This variety does not become taller than 10-30 cm when in flower and usually has many rosettes.
The leaves are apparently arranged in 2 rows, 0.5-1.5 (-2.5) cm long and (0.5-) 0.8-3 cm wide, densely hairy to smooth and with longer hairs at the margins. Even when flowering, the leaves stay close together.
Found from southern Namibia, Bushmanland and Namaqualand to near Laingsburg, usually in rock crevices or under overhanging rocks.
The first two pictures show plants in the resting period, the other two are of plants in active growth.
Based on genetic research, in 2013 Ronell Klopper and Gideon Smith created the genus Aloidendron to accommodate 6 species of tree aloes, including Aloe dichotoma.
The plants form trees with a rounded crown, with stems to 1 m in diameter at the base and usually 3-4 m tall (sometimes up to 9 m).
The bark on the trunk peels lengthwise, forming large scales with hard and razor-sharp edges. The leaves are about 30 cm long and 5 cm wide at their base.
In winter (May-August), the flowers appear; they are pollinated by starlings, sunbirds, weaver birds and white-eyes.
From the Brandberg Massif in Namibia to Upington, Kenhardt and the Nieuwoudtville area in South Africa, the species forms a conspicuous component 0f the landscape. The plants occur in open sites, usually in rocky terrain but also in flats.
Depending on the area, rainfall (between 50 and 300 mm per year) may occur in either summer or winter.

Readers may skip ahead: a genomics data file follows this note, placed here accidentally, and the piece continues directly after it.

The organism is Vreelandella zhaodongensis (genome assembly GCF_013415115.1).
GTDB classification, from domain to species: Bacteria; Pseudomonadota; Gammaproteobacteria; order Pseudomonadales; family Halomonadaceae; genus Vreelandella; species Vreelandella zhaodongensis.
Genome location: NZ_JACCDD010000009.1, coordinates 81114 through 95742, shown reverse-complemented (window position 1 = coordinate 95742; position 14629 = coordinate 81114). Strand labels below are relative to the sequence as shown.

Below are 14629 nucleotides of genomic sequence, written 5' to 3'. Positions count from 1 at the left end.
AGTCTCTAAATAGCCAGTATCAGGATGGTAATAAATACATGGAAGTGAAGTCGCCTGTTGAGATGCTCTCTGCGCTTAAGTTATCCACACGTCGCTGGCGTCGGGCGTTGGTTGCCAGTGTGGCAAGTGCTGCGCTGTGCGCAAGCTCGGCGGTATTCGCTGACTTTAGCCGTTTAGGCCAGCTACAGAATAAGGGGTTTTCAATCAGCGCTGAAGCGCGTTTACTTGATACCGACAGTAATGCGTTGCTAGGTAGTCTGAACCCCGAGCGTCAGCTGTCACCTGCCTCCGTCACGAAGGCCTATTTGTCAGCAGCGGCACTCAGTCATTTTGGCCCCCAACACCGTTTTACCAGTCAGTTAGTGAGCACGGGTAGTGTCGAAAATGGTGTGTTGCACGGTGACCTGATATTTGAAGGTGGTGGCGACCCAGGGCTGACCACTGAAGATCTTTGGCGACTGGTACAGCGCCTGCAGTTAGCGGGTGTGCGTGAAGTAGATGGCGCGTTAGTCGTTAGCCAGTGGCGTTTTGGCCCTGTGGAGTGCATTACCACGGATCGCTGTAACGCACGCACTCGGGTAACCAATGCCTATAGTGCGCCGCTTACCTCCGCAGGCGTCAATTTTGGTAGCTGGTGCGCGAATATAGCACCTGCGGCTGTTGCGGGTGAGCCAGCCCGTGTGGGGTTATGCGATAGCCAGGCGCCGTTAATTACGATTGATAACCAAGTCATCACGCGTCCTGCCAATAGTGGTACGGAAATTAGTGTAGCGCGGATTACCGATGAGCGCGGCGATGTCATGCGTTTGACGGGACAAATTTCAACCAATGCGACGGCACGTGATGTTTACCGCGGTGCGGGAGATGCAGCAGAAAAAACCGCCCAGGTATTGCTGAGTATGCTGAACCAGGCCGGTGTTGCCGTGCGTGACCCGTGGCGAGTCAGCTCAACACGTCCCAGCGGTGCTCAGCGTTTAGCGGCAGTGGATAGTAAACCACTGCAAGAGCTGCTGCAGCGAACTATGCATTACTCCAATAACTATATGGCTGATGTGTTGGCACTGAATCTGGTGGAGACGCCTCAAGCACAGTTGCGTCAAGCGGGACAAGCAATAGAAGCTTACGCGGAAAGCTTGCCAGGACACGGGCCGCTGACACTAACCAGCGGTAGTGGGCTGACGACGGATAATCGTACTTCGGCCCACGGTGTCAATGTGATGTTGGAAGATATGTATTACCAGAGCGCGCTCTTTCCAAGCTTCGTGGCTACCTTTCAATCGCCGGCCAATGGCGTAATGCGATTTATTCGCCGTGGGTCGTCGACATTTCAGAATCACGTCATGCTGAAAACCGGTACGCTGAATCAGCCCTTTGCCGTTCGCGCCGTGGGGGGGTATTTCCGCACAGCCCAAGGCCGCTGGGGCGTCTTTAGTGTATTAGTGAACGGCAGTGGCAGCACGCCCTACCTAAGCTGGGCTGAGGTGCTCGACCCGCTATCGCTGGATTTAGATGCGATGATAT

When one sees a great many of these plants together, this usually means that the local vegetation has been heavily disturbed (the plants are rarely eaten by stock or game because the juice in the leaves is very salty). They can absorb a great amount of water after rain, not only in the leaves but also in the roots.
The plants usually live for only a few years or, in more official terms, they are annuals or short-lived perennials, up to 50 cm tall with leaves 3-4 cm long and about 1 cm thick.
The flowers appear in spring (August-October) and produce large fruits with woolly seeds.
This species (the only one in the genus) is widespread on dry sandy or loamy flats from southern Namibia and Bushmanland to the Little Karoo.
Compared to ssp. corallina, these plants look more sturdy, with leaves 4-5 mm long and wide. The leaves are also much whiter.
Another difference is that they have a tuberous main root up to 1.2 cm wide (macrorrhiza= with a big root).
This subspecies has a generally more northern distribution, from the Grunau-Warmbad area in Namibia to adjacent parts in South Africa, from Vioolsdrift to Kenhardt, usually on coarse sandy flats.
The flowers appear from October to January.
As the first picture shows, these up to 2m tall, dense clumps are very conspicuous in the field.
The branches are yellowish-green to grey-green, usually up to 3 cm thick at the base and 1.2 cm in diameter above, with leaves that soon disappear.
Between July to September one can find the plants in flower.
The plants occur mainly in flat open gravelly or sandy plains, sometimes on low stony slopes. They are widely distributed from the Haalenberg east of Luederitz in Namibia to Kamieskroon in Namaqualand and Namies in Bushmanland.
And here some pictures of subsp. prolifera.
More pictures of subsp. columnaris.